This is the last soccer post I will have for a little while. The season is over as is tournament weekend. In a previous post I mentioned that we were one weekend away from a chance at an undefeated year, for all three of the girls. That weekend came and went and the girls remained undefeated. It was a fun season. Tournaments can be different.
Tournaments tend to be a place for the best teams to
showcase their skills. It is a place
where an undefeated local team can get their doors kicked in on a bigger
stage. A place where dreams of grandeur
meet the nightmare of reality.
My wife and I are well versed in this. In years past, Macy, my middle daughter
played for a team that was the deliverer of reality to unsuspecting teams. My eldest, Avery, has always been the recipient.
Macy has a shelf full of trophies and medals from
tournaments. These are not participation
awards. They are bonafide articles of
Avery has always looked longingly at that shelf.
Poor sweet Avery. Her
teams, in the half decade she’s been going to tournaments, has won just one
single game. Just one. I loved her attitude, but the odds were
stacked in the nightmare’s favor.
My wife was out of town running a trail race in Moab (a
story for another post) so I knew it was going to be me to wipe the weekends
tears. The first game was against a team
that they had beat during the season. We had a feeling that they would win
their first game, but it would get dodgy after that.
We were right. On the
first day of the tourney, they won their first game, 3-0 and Avery played well
and had a goal. The second game that day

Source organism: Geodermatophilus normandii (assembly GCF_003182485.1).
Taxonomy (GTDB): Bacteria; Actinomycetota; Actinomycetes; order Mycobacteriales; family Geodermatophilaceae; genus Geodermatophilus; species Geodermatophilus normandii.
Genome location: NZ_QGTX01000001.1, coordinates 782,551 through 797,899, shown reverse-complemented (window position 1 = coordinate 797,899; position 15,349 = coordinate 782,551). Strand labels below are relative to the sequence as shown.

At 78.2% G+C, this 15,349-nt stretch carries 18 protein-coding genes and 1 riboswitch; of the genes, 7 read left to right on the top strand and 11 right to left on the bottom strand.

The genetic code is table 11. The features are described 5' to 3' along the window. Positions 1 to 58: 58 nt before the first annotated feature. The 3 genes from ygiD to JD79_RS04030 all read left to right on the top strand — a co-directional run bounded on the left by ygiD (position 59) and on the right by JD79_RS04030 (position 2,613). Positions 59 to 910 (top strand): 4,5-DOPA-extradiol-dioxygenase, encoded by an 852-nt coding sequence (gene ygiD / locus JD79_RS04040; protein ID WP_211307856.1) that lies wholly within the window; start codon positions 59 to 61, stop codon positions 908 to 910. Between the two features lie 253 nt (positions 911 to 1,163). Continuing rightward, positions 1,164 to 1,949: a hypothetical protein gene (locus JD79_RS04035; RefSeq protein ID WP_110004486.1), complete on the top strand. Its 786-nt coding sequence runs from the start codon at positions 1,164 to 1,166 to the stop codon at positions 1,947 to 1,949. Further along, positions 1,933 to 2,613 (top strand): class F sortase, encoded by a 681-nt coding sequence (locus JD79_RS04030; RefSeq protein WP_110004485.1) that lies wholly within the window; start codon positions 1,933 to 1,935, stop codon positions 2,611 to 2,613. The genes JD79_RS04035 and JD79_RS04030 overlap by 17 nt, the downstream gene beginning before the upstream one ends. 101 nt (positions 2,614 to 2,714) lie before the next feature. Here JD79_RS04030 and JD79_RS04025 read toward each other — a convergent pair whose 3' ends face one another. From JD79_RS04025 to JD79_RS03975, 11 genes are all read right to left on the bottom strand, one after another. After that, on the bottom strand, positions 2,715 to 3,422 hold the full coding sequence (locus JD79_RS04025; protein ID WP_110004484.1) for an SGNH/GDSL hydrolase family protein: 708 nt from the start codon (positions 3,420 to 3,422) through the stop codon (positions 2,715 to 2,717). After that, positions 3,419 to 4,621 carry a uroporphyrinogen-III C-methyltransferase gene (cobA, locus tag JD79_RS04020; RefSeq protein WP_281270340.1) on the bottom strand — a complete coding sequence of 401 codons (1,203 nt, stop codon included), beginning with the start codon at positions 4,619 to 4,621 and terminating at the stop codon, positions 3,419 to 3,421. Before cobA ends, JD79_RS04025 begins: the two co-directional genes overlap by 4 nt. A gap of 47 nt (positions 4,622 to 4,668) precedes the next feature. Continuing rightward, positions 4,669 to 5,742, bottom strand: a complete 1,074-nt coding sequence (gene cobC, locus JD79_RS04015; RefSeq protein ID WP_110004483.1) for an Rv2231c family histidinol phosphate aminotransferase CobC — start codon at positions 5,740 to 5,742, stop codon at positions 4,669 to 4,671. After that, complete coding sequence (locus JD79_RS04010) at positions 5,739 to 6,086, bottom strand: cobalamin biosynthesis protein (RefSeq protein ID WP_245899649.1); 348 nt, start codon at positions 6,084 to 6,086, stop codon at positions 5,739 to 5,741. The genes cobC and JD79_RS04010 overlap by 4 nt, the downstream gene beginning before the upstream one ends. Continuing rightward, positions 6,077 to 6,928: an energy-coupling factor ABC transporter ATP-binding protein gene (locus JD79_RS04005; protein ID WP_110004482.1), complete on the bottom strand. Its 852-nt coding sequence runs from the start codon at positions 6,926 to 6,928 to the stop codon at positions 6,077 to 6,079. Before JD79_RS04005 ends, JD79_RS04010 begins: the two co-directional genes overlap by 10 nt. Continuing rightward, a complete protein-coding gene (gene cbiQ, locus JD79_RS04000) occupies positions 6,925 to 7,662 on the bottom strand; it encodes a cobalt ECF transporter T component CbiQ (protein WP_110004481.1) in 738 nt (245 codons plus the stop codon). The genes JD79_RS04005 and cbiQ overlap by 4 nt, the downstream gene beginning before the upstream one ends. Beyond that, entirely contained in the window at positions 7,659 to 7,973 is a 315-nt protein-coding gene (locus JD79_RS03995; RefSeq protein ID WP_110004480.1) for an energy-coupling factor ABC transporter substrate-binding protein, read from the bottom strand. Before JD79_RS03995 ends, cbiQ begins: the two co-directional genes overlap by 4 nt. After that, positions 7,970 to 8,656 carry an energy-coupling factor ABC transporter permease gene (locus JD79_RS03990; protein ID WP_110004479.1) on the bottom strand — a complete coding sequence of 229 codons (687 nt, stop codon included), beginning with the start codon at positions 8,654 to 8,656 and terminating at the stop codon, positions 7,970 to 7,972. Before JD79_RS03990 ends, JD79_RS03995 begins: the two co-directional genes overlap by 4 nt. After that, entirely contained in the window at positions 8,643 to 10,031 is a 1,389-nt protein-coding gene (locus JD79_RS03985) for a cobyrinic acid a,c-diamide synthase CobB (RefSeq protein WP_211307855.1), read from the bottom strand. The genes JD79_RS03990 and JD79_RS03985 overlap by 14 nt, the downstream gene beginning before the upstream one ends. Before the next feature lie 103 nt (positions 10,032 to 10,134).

was tougher. It took a late goal to earn
a tie. The girls looked a little out of
their depth. They may have been a little
Avery was a bag of nerves that night. She had hurt her foot and was concerned about
her ability to play at the level she wanted to. We stayed in a hotel with the
team and being surrounded by her friends on the team was a pressure relief
valve for her but her “taking a medal home no matter what” proclamation had
lost its luster a bit. There was some positive math for the team. If they won their next game they would make
the championship game, and more importantly, if they make the championship game
they get a medal, it may be silver, but it’s a medal none the less.
Avery was nervous when she woke up. We went down to breakfast and Avery sat quietly
eating a bit distracted. We talked but
she was absent. She got dressed and we
made our way to the field.
I saw something I don’t see in Avery very often.
I watched her settle herself. Her face went from “all nerves” to “business”. The game wasn’t five minutes old when Avery
scored. I may be a little biased, or
completely so, but I believe that the early goal set the tone for the
game. The team won 7-0. The girls played great. They
were in the championship. Avery would
get her medal.
Her smile was ear to ear, as was the rest of the team’s. There was no clear MVP. Everyone had played hard. Everyone contributed. They had exceeded their own
expectations. It was great.
The lesson here, ladies?
First of all, set your own boundaries.
If I were honest, I didn’t think you guys would bring home a medal. Thank goodness you didn’t think the way I did. Secondly, and most importantly, its about
rising to the moment. There are moments
in your life that you either sink or you swim.
Moments that you will remember for the rest of your life, with joy when your succeed or with regret if you crumble a bit. It makes me proud that you made your
declaration and then backed it up. I’m
proud of you, regardless. In that I am
totally biased, but last weekend, you put an exclamation point on it. You played well, you were unselfish and you
were a leader. I would have been proud
if you didn’t win a game last weekend.
But you did win a game last weekend. A bunch of ‘em. So, congratulations, sweetheart. You’ve got your medal. I hope the achievement outshines that little
piece of metal. Probably won’t bet here’s